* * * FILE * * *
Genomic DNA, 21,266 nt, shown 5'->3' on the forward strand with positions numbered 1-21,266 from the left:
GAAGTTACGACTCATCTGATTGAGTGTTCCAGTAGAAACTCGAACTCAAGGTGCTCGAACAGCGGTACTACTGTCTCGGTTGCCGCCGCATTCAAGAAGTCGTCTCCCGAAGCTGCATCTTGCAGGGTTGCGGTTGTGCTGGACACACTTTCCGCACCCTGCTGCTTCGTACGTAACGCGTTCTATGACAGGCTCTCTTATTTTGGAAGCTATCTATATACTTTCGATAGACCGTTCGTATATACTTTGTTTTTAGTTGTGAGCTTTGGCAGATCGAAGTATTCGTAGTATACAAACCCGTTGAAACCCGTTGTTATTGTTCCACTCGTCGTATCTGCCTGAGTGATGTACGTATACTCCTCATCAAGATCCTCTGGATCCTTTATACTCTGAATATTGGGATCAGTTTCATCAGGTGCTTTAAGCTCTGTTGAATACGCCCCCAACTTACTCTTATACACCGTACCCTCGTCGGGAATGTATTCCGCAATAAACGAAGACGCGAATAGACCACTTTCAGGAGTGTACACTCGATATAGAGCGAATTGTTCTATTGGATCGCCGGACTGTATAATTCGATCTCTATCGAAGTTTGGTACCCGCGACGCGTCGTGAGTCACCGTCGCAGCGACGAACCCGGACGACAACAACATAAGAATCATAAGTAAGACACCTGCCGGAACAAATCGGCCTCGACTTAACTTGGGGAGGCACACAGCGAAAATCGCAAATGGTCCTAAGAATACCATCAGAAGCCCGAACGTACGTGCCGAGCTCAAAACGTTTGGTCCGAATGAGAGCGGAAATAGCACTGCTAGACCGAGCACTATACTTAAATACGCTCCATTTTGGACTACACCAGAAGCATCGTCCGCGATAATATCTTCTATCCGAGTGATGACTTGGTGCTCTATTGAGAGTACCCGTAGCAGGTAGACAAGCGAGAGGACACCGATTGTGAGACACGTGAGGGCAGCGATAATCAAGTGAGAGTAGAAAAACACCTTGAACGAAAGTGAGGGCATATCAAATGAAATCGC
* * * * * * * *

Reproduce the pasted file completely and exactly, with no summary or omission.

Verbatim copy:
Genomic DNA, 21,266 nt, shown 5'->3' on the forward strand with positions numbered 1-21,266 from the left:
GAAGTTACGACTCATCTGATTGAGTGTTCCAGTAGAAACTCGAACTCAAGGTGCTCGAACAGCGGTACTACTGTCTCGGTTGCCGCCGCATTCAAGAAGTCGTCTCCCGAAGCTGCATCTTGCAGGGTTGCGGTTGTGCTGGACACACTTTCCGCACCCTGCTGCTTCGTACGTAACGCGTTCTATGACAGGCTCTCTTATTTTGGAAGCTATCTATATACTTTCGATAGACCGTTCGTATATACTTTGTTTTTAGTTGTGAGCTTTGGCAGATCGAAGTATTCGTAGTATACAAACCCGTTGAAACCCGTTGTTATTGTTCCACTCGTCGTATCTGCCTGAGTGATGTACGTATACTCCTCATCAAGATCCTCTGGATCCTTTATACTCTGAATATTGGGATCAGTTTCATCAGGTGCTTTAAGCTCTGTTGAATACGCCCCCAACTTACTCTTATACACCGTACCCTCGTCGGGAATGTATTCCGCAATAAACGAAGACGCGAATAGACCACTTTCAGGAGTGTACACTCGATATAGAGCGAATTGTTCTATTGGATCGCCGGACTGTATAATTCGATCTCTATCGAAGTTTGGTACCCGCGACGCGTCGTGAGTCACCGTCGCAGCGACGAACCCGGACGACAACAACATAAGAATCATAAGTAAGACACCTGCCGGAACAAATCGGCCTCGACTTAACTTGGGGAGGCACACAGCGAAAATCGCAAATGGTCCTAAGAATACCATCAGAAGCCCGAACGTACGTGCCGAGCTCAAAACGTTTGGTCCGAATGAGAGCGGAAATAGCACTGCTAGACCGAGCACTATACTTAAATACGCTCCATTTTGGACTACACCAGAAGCATCGTCCGCGATAATATCTTCTATCCGAGTGATGACTTGGTGCTCTATTGAGAGTACCCGTAGCAGGTAGACAAGCGAGAGGACACCGATTGTGAGACACGTGAGGGCAGCGATAATCAAGTGAGAGTAGAAAAACACCTTGAACGAAAGTGAGGGCATATCAAATGAAATCGC